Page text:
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The Cran’ occupies a fantastic space, with windows all along the front. You enter via slightly recessed doors towards the left-hand end, while the counter’s at the right-hand end. Although quite shallow, high ceilings, an open, uncluttered layout and the multiple windows, give The Cran’ a sense of space, which is partly down to the minimalist seating. There’s a bench outside on the busy Argyle Street, while inside it can seat maybe twelve people. Immediately to the left of the door, tucked in by a cashpoint machine, is a narrow bench table with a pair of chairs. There’s another opposite the door, with two more chairs, and a third along the back wall with a four-seater gym bench, complete with cushions for seating. On the other side, there are two more chairs, backs to the window/door, one of which is a rather lovely rocking chair.

The building, which dates from 1855, is lovely and has been occupied by a variety of businesses, some of which are reflected in the eclectic décor, such as the top hat (from when it was a hatters in the 1920s). In the 1980s, it was a hardware store, where the owner, then a young boy, served behind the counter with his father. Gillian told me that he used to poke sticks through the false, plastic walls behind the counter. At one particular point, the sticks would disappear, falling into a gap behind the wall. Curious, Aziz always wondered what was there…

Fast-forward 30 years and we find Aziz renovating what will become The Cran’, stripping it back to the exposed brick and bare stone of the original walls, where he found, to his surprise, an old fireplace, a fireplace that was full of sticks… Aziz also removed a false ceiling, opening it up to the rafters and uncovered the wooden floorboards.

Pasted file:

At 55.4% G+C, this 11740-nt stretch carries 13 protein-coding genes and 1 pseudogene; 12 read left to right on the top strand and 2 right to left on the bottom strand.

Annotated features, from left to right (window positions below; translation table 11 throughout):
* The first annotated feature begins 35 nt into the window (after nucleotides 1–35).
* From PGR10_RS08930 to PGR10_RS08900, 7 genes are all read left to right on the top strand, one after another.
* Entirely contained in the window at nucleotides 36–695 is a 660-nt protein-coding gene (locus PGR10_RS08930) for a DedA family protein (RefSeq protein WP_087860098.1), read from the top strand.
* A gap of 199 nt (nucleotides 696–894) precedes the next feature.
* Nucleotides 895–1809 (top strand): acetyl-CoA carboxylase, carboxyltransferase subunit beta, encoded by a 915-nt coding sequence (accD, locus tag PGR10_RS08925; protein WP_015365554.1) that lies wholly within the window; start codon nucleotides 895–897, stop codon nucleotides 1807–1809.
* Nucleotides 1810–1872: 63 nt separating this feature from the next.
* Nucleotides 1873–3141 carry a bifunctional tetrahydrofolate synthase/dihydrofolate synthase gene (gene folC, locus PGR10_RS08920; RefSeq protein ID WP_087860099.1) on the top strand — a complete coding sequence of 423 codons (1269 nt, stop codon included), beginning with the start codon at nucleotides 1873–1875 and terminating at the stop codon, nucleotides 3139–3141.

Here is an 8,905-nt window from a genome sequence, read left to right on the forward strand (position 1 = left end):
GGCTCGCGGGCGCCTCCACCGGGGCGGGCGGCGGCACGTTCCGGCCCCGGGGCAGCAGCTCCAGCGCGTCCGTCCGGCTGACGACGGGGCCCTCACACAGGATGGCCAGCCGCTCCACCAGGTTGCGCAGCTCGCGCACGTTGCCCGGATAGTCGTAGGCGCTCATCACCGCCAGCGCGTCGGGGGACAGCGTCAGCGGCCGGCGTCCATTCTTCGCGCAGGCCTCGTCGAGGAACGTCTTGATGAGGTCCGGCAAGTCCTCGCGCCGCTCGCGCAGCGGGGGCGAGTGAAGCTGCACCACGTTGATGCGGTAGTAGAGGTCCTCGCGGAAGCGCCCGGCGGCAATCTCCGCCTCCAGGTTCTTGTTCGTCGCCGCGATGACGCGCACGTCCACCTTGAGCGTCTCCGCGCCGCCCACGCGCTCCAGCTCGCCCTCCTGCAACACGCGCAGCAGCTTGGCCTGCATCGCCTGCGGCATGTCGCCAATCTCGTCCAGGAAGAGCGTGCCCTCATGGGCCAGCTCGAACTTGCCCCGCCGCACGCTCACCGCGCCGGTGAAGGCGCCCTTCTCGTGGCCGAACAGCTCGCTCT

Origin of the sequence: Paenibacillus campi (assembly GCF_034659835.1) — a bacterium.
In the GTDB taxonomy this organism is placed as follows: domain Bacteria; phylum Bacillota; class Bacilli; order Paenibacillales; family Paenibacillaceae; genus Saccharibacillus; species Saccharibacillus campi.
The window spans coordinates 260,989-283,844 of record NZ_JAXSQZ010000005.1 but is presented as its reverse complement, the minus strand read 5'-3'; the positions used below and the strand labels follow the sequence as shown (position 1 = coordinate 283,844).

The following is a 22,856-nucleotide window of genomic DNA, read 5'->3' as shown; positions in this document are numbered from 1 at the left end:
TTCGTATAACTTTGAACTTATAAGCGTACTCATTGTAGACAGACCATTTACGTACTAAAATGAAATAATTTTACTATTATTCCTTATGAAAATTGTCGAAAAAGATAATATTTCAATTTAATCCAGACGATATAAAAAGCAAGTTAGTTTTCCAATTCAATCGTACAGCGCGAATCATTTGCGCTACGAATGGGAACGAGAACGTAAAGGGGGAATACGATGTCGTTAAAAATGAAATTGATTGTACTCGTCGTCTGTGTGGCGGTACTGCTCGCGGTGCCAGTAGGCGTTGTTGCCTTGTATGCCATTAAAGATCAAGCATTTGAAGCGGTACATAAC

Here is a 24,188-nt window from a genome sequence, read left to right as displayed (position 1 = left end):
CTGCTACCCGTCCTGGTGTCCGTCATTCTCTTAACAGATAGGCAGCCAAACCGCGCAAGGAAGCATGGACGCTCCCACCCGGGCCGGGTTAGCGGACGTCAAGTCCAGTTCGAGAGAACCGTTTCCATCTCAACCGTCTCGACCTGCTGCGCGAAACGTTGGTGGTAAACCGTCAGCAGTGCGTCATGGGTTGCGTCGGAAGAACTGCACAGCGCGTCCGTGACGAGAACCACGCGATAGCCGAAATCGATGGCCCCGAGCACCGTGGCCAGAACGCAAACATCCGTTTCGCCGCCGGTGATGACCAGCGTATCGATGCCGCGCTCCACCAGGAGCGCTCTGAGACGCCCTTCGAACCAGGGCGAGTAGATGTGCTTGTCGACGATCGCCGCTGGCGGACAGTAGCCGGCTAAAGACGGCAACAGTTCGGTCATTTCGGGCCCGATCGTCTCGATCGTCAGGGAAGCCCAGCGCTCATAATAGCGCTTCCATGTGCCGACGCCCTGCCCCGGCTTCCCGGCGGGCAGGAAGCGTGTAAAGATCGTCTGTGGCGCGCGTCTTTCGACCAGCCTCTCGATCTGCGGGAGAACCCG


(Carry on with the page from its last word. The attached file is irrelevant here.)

When it comes to running The Cran’, Aziz takes a back seat. Along with Gillian, there’s a manager, plus two others, each focusing on their own speciality (cake and food respectively). Together, they also cater for events such as weddings, The Cran’ showcasing their combined services.

Gillian has a free hand to run the coffee side of the business, rotating roasters every four/five weeks. The aim is to have a different roaster on espresso and filter, although at the moment Dear Green is on both, with a Guatemalan (espresso) and a Brazilian (filter). However, for the day of my visit, Gillian had a very special Fazenda Chapada from Brazil, roasted by Steampunk Coffee.

I say special, because Gillian had competed in the Scottish heat of the UK Barista Championship the day before at the Glasgow Coffee Festival, using that very coffee. It was her first time competing and she finished in a very creditable 8th place, behind such luminaries as Brew Lab’s Claire Wallace (a finalist last year, who finished 7th) and 6th-placed Darryl Docherty (recipient of this year’s Beyond the Bean Barista Bursary).

Naturally I had to try it, Gillian making me a lovely, creamy flat white using unhomogenised milk from Mossgiel Farm (which had been exhibiting at the festival), served in an exceptionally pretty cup. The coffee and milk went really well together and they also complimented the lovely, rich, walnut brownie that I had with it. With a slightly gooey centre, it had an almost melt-in-the-mouth chocolaty richness.

I finished things off with an espresso, using Avenue Coffee’s latest decaf Colombian. Gillian had remembered that I really like decaf and was keen to show this one off and quite right too. It was really lovely, well-balanced, but with a well-rounded acidity.

994 ARGYLE STREET • GLASGOW • G3 8LU
www.thecran.co.uk +44 (0) 141 237 3435
Monday 08:30 – 18:00 Roaster Guests (espresso + filter)
Tuesday 08:30 – 18:00 Seating Tables, Bench (outside)
Wednesday 08:30 – 18:00 Food Breakfast, Lunch, Sandwiches, Cake
Thursday 08:30 – 18:00 Service Order at Counter
Friday 08:30 – 18:00 Cards Cash Only
Saturday 10:00 – 18:00 Wifi Free (with code)
Sunday 10:00 – 18:00 Power Yes
Chain No Visits 8th May 2017

If you liked this Coffee Spot, then check out the rest of Glasgow’s speciality coffee scene with the Coffee Spot Guide to Glasgow.